Supreme Court rules CFPB head can be fired for any reason, in blow to agency created under Obama

The court ruled 5-4 that the CFPB director can be fired for any reason, but allowed the agency itself to stand.

The Supreme Court on Monday ruled that the federal law which created the Consumer Financial Protection Bureau (CFPB) during the Obama administration unconstitutionally limited the reasons for which the president could fire its director -- but in doing so allowed the agency to continue operating, saying that the part of the law requiring certain reasons for the director's removal is "severable" from the rest.

The CFPB is partially the brain-child of former Democratic presidential candidate Sen. Elizabeth Warren. D-Mass., and was signed into law by former President Obama in the wake of the 2008 recession and mortgage crisis. The ruling from the high court could affect the authority of dozens of other federal agencies with quasi-independent status, like the Federal Reserve and the Social Security Administration.

"We therefore hold that the structure of the CFPB violates the separation of powers. We go on to hold that the CFPB Director’s removal protection is severable from the other statutory provisions bearing on the CFPB’s authority. The agency may therefore continue to operate, but its Director, in light of our decision, must be removable by the President at will," the court stated.

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Warren earlier this year slammed the effort, through this case, titled Seila Law LLC v. Consumer Financial Protection Bureau, to eliminate the CFPB.

"Big banks & their allies will do anything to undermine the @CFPB – even ask the Supreme Court today to shut it down," she said. "We won’t let President Trump gut the consumer agency & let the big banks go back to cheating customers & gambling with our economy."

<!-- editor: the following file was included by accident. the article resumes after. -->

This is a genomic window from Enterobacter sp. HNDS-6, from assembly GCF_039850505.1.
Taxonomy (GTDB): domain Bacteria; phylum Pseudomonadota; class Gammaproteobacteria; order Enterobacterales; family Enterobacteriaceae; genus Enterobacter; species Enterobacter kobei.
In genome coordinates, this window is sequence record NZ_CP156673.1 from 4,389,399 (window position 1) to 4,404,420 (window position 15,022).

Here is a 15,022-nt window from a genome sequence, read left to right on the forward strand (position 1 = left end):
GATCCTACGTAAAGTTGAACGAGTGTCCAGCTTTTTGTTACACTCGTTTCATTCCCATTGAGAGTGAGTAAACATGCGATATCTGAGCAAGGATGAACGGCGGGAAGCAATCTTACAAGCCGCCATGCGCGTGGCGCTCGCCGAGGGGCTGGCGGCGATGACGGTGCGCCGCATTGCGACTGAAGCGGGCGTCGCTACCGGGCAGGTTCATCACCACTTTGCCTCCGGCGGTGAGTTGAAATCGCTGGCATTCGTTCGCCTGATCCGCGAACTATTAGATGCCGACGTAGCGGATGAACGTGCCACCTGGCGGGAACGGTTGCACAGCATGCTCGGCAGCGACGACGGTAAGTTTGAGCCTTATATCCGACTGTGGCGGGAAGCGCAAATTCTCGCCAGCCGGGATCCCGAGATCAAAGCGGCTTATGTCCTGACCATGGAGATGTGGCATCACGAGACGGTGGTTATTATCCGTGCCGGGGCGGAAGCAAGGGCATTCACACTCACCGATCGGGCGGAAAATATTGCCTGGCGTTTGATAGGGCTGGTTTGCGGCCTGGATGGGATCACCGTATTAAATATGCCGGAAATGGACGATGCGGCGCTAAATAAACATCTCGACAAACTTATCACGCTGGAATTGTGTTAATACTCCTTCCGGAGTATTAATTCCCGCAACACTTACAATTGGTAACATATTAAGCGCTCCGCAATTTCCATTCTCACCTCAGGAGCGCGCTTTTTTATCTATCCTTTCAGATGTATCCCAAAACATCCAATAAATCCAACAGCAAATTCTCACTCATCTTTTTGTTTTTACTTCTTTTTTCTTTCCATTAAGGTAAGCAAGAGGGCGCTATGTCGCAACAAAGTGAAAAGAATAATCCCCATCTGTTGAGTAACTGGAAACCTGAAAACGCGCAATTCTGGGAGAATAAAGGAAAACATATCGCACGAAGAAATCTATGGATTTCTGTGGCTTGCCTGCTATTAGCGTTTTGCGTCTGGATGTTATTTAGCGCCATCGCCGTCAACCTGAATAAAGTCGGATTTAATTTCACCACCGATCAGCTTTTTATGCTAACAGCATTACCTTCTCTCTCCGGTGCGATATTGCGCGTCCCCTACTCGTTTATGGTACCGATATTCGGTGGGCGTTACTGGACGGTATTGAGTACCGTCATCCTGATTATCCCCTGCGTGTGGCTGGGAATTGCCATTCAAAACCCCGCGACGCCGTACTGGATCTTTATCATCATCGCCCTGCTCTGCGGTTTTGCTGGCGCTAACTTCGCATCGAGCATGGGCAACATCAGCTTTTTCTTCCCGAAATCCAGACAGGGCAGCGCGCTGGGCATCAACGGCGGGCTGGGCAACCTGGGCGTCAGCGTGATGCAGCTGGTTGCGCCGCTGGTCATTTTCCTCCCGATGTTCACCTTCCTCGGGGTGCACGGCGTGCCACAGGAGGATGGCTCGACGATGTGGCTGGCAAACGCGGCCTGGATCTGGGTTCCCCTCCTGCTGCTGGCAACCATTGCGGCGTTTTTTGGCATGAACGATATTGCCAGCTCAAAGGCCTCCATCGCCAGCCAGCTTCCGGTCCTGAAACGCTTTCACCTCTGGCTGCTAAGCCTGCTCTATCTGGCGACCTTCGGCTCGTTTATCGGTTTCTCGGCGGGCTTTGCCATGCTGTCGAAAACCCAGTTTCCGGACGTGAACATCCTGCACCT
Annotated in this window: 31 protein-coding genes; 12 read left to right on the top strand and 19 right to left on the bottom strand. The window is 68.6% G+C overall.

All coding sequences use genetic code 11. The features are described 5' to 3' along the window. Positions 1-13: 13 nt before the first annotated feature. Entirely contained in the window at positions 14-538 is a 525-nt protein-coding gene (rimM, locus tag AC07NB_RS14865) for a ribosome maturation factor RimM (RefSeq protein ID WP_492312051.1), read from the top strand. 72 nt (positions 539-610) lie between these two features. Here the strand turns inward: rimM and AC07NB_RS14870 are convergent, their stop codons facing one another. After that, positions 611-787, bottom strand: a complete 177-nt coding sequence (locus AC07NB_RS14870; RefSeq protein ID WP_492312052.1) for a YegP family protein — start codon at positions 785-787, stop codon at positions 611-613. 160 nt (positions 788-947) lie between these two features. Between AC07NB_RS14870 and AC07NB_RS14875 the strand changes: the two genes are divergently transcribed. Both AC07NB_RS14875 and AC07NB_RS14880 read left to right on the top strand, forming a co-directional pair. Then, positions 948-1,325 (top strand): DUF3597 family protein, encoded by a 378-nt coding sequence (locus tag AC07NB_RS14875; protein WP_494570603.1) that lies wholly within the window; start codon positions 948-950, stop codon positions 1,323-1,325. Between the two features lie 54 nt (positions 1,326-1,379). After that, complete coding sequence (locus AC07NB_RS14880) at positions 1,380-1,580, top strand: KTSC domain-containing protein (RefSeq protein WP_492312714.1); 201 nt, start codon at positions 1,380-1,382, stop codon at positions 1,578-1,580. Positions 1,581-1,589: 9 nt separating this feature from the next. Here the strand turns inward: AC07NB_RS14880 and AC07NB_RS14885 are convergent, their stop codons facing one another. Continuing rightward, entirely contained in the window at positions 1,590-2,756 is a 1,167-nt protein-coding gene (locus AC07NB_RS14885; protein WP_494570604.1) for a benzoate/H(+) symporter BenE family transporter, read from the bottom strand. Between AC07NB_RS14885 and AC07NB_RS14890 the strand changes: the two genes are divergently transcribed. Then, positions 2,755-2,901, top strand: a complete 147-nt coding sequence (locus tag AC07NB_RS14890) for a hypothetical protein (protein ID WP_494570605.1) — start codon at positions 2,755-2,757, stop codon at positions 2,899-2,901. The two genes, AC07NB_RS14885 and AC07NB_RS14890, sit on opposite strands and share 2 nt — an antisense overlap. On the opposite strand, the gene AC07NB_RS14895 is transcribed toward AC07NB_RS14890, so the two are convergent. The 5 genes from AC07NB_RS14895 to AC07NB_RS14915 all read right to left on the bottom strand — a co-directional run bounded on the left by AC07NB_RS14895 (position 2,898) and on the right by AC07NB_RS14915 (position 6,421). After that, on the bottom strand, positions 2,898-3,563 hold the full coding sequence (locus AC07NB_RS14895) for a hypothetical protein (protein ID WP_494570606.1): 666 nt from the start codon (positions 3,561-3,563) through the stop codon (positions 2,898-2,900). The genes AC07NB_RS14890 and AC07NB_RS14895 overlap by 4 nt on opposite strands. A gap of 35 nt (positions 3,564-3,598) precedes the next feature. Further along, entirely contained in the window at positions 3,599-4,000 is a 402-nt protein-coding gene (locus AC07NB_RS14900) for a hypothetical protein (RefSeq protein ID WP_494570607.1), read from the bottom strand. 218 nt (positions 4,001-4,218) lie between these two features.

The ruling follows past conflict over the agency's director. In 2017, the Obama-appointed leader of CFPB, Richard Cordray, resigned and appointed the agency’s chief of staff Leandra English. But President Trump used his authority to designate Mick Mulvaney – who was also serving as the director of the Office of Management and Budget at the time -- as the acting director instead.

Seila Law LLC in 2017 refused to comply with a demand from the CFPB that it turn over information related to an allegation that it engaged in unlawful marketing practices, saying the agency was illegitimate because the limits on the removal of its director violated separation of powers. The CFPB took Seila Law to court to force it to turn over the documents and information in question, which led to the case the court decided Monday.

Monday's ruling can be seen as a partial loss for Warren. The CFPB will remain but be more subject to the whims of changing presidential administrations. But she, in a tweet, appeared to see the glass half full.

"Let’s not lose sight of the bigger picture: after years of industry attacks and GOP opposition, a conservative Supreme Court recognized what we all knew: the @CFPB itself and the law that created it is constitutional. The CFPB is here to stay," she said.